As a rule of thumb, shoot a bit wider than what you would like to. Stacking and other editing processes may force you to crop down your image. You don’t want to end up cutting into your target.
Consider the star filed including the Pleiades and the California Nebula. Those are two easy targets you can photograph from a fixed tripod.
In my first image of those targets, I used too long a focal length.
I ended up with the Pleiades and the nebula right at the edge of the frame. And I even lost the upper part of the California Nebula.
By using a shorter focal length you will be sure to have enough space left around the targets. The editing process won’t force you to crop out parts of them.
If there is too much empty space at the edges, you can always crop to get a better composition.
3. Rotate and Flip the Image to Add a 3D Look to Your Target
This one is weird but it works particularly well with Andromeda. We are used to interpreting images based on their contrast.
This is particularly relevant when it comes to “creating” 3D interpretations of 2D images.
Consider this image of Andromeda.
The galaxy has a good size, as well as the two satellite galaxies. These are M110, the puffy cloud above Andromeda, and M32, the bright dot at the edge of the bottom part of Andromeda.
We also see a good deal of details, with some dust lanes.
This is my best image of Andromeda so far. But what happens when I flip the image horizontally and vertically?
In this new orientation, those dust lanes make the image appear three dimensional. The galaxy is much more appealing.
There are no obvious up, down, left and right directions in astrophotography. You can always flip and rotate your image to see if you can trick your brain to “see” more.
2. Use Classic Composition Rules (Rule of Thirds) to Improve Your Astrophotography
With large targets I prefer a simple square crop with the main subject centred in the frame.
With larger views of a dominant subject, the rule of thirds works well. You can see this in this second image of the Great Orion Nebula.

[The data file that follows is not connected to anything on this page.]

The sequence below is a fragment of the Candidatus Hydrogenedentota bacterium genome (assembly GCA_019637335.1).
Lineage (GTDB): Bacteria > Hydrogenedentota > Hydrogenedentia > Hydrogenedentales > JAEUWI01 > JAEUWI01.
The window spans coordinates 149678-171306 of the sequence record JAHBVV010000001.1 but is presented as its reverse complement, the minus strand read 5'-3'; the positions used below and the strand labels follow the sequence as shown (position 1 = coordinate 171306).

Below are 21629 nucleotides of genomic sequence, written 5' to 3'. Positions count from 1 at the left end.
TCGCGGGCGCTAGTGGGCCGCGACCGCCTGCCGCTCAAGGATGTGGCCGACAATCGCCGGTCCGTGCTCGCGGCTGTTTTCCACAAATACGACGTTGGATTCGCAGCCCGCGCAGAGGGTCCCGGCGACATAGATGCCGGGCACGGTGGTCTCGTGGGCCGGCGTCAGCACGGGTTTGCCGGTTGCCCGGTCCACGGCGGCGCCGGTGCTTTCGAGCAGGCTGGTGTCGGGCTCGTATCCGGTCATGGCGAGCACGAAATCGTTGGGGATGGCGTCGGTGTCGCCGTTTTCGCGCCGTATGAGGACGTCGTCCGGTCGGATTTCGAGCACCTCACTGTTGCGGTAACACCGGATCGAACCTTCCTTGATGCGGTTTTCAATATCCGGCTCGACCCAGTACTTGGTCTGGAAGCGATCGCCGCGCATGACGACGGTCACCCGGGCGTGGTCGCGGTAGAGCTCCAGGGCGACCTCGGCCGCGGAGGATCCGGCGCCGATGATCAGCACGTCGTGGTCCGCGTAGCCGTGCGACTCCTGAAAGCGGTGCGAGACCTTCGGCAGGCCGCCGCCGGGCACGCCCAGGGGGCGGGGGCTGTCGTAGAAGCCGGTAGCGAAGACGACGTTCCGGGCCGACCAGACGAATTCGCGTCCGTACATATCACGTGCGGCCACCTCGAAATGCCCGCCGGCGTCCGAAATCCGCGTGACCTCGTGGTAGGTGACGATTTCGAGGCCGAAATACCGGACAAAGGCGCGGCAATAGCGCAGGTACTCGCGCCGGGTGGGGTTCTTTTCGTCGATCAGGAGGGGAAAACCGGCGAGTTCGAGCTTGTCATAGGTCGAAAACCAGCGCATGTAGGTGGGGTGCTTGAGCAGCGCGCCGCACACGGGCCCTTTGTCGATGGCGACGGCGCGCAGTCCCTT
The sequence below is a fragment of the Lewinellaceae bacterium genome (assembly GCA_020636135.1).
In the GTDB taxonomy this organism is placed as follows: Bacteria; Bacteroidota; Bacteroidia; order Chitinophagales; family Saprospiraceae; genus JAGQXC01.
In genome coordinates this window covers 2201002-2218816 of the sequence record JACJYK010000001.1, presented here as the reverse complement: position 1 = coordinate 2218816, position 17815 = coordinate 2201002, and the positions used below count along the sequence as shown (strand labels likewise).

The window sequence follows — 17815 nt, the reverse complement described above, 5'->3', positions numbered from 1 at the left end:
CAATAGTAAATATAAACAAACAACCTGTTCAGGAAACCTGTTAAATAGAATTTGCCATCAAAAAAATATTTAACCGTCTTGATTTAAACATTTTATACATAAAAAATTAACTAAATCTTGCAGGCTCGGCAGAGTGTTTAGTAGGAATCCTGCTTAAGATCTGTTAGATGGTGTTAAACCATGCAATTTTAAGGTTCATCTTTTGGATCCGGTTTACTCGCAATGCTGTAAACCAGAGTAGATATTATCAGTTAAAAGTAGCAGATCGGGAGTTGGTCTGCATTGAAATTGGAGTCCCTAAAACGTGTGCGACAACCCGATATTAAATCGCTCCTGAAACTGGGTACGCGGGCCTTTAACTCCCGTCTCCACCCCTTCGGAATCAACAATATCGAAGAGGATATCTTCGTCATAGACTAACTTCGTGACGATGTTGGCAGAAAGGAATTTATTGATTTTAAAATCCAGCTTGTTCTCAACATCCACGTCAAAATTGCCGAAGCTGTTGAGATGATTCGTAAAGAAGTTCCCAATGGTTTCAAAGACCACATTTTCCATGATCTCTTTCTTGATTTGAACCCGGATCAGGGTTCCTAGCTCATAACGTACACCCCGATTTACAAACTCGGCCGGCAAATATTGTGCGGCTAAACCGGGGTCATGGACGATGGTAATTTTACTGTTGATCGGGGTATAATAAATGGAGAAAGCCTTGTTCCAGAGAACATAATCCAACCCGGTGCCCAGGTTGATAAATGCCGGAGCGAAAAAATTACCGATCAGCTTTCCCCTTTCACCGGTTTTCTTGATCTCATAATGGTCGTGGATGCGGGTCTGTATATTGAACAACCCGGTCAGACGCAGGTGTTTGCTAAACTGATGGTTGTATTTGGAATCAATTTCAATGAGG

1. How to Use Content-Aware to Fix Composition Problems
Getting the composition right in camera is almost impossible in astrophotography.
The target is barely visible in your LCD screen. Stacking will produce low quality edges you should crop away. Light pollution and light gradient may force you to crop even more into the central part of the frame. And so on.
More often than not, you might not get what you planned for. You might find your target sitting too close to the edges of your frame, as in my first ever image of Andromeda, shown below.
I wanted to go for a classic rule of thirds but I missed it.
After correcting the yellow colour cast, I composed for the rule of thirds. I used the crop tool to place Andromeda in the right place.
Then I let the content-aware function fill in the missing part of the frame.
And this is the final result.
Use the same technique to balance an image that is not wide enough. This can be because you didn’t have a wide enough lens (and zooming with your feet is not an option here).
In this image of the Milky Way, Andromeda sits too close to the bottom edge of the frame.
Unfortunately, I could not go wider. I was already at the shortest focal length available on my camera.
The crop tool with content-aware allows me to extend my frame. I can have Andromeda in a better position and make it easier to spot.
While not scientifically accurate, the resulting images are more pleasant. And the content aware tool works well with the starry sky.
Composition rules in general aim to create a better image. You take into account the subject, symmetry, guiding lines and proportions.
You can apply these composition rules to starry landscapes and star trails photography.
These two photography types fall under the astrophotography umbrella. But they are not at the core of it.
When it comes to astrophotography composition, make use of the classic rules. Use a tight crop on large targets, stay wide on smaller ones to get more of them in the frame.
Make use of the content-aware tool in Photoshop to correct and improve the composition. And aim for a strong foreground when photographing starry landscapes and star trails.
That’s it. Astrophotography composition in 6 easy steps.